if it is not
. The deployability of a solution is determined by:
Minimum client/server system requirements
Deployment methodology supported by the hardware and software selection
who has walked around corporate offices will tell you, the real estate allotted per employee is dropping. This also impacts the size of the desk or office an employee has. Having to deploy a device that requires a great deal of desk or office space is not feasible. Also, the close proximity of the
to each other can cause some biometric devices not to function optimally. For example, a hand geometry device requiring a large amount of space may not be practical to deploy on a small, crowded desktop. A voice recognition system that requires lower levels of ambient noise may not work well in a crowded trading-floor environment.
Therefore, a good biometric device is subject to the size that can be accommodated in the user's environment.
The environment in which a user works may not be conducive to certain types of biometric devices. As seen earlier, voice recognition devices do not
well in areas with high ambient noise. Some user environments are also influenced by temperature or humidity. In too cold/hot or too humid/dry conditions, the choice of device is affected. At the same time, certain floor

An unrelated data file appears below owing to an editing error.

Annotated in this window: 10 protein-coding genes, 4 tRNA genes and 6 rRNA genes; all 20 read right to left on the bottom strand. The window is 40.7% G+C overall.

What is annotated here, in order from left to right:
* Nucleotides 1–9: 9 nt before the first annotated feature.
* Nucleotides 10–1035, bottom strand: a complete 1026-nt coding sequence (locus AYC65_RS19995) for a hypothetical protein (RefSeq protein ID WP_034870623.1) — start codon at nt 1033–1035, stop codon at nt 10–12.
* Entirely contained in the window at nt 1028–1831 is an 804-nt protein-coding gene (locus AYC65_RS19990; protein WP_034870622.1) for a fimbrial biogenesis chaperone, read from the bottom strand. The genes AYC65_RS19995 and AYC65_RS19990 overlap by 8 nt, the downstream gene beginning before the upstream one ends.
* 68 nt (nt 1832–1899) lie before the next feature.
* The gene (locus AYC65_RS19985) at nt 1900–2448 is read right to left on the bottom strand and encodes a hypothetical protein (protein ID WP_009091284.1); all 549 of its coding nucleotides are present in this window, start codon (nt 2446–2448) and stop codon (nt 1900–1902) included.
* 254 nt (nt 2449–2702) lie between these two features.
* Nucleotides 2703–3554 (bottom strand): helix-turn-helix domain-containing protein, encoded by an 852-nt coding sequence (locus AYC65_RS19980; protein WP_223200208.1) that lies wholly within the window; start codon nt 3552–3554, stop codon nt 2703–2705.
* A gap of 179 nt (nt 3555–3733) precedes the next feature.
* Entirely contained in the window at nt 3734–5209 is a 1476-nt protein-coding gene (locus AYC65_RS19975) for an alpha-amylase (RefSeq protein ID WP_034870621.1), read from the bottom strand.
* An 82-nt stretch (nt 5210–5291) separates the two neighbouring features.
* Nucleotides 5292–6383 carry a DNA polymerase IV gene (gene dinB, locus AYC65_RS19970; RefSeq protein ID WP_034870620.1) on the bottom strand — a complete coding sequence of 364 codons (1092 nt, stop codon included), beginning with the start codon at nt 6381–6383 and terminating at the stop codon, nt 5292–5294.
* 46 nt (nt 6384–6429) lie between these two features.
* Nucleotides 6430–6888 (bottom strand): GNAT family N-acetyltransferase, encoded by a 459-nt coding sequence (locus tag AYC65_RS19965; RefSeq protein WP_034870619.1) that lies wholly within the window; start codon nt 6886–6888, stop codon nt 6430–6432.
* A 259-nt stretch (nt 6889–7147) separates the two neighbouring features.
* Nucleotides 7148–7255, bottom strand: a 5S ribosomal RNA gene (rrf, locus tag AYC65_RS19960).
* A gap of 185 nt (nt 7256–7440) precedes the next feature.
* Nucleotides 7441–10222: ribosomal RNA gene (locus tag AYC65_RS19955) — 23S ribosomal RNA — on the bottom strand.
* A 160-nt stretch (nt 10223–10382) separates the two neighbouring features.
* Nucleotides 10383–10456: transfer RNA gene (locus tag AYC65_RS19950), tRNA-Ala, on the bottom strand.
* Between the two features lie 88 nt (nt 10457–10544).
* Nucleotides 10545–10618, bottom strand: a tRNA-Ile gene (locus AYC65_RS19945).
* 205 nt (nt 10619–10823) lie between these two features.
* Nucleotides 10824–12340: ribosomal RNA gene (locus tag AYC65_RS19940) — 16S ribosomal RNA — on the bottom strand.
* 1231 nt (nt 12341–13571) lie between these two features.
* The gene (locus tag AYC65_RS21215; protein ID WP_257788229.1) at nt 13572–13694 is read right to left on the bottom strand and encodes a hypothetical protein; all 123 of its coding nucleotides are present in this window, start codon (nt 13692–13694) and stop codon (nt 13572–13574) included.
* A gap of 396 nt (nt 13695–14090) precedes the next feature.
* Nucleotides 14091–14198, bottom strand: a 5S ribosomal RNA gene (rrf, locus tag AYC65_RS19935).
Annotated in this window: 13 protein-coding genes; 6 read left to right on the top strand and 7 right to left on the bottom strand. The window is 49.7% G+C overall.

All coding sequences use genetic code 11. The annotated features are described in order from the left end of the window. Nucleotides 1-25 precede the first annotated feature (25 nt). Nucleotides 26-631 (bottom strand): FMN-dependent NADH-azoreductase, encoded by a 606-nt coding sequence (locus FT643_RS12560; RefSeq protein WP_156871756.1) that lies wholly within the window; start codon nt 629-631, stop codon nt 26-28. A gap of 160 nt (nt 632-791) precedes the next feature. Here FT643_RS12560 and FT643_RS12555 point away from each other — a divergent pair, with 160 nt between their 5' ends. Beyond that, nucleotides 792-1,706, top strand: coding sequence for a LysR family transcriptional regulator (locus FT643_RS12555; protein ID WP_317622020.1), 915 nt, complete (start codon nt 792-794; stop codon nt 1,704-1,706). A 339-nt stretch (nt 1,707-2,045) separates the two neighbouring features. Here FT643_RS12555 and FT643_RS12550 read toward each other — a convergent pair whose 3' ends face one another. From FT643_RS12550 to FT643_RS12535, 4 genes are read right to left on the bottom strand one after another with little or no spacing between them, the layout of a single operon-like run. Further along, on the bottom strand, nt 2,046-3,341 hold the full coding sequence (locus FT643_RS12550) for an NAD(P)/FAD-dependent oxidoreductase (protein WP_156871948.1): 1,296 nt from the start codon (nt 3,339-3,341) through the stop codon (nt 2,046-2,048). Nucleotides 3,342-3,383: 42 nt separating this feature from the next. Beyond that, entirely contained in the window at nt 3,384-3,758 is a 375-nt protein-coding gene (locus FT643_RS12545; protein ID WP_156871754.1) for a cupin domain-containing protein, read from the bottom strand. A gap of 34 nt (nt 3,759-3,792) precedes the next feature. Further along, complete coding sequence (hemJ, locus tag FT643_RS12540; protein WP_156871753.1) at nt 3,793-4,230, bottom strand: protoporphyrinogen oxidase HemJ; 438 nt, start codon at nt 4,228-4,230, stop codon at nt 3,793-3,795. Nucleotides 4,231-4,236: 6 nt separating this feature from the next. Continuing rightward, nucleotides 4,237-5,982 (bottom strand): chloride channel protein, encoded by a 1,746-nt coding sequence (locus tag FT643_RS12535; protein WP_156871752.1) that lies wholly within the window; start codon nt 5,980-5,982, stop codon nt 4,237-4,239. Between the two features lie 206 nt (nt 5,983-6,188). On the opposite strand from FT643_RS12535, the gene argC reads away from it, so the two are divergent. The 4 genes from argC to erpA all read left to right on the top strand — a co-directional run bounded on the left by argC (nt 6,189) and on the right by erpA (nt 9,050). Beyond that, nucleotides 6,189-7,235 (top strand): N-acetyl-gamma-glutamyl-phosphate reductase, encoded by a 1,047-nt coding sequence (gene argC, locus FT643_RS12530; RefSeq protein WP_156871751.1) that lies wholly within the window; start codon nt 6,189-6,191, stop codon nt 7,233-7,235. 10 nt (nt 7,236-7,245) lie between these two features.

and humidity levels may cause a great deal of static electricity to develop. In these environments, biometric devices with exposed sensors or devices not having electrostatic discharge protection may find
on the receiving end of over 35,000
a carpet with low air humidity.
The type of work being performed by the user can also generate environmental effects on a biometric device. For example, factory workers who have high grease and solvent content on their hands are not good candidates for hand-based biometrics. A clean room also poses problems for a number of biometric devices. How does one get a biometric measure from someone
A good biometric device will take into account the working environment and jobs of the end-users.
A biometric system can be made up of more than device and software. It can also rely on existing corporate infrastructure or require a company to implement new infrastructure. For instance, if the chosen biometric system requires backend server authentication, server hardware needs to be provided or procured. The backend data store that the biometric system will need to utilize must therefore be ascertained. Will it be an LDAP directory or a relational database? Does the company already have one or both of these in place? If not, which one will the company put into place? The need to put in new infrastructure will not only increase costs through capital expenditures, but also through ongoing support and maintenance.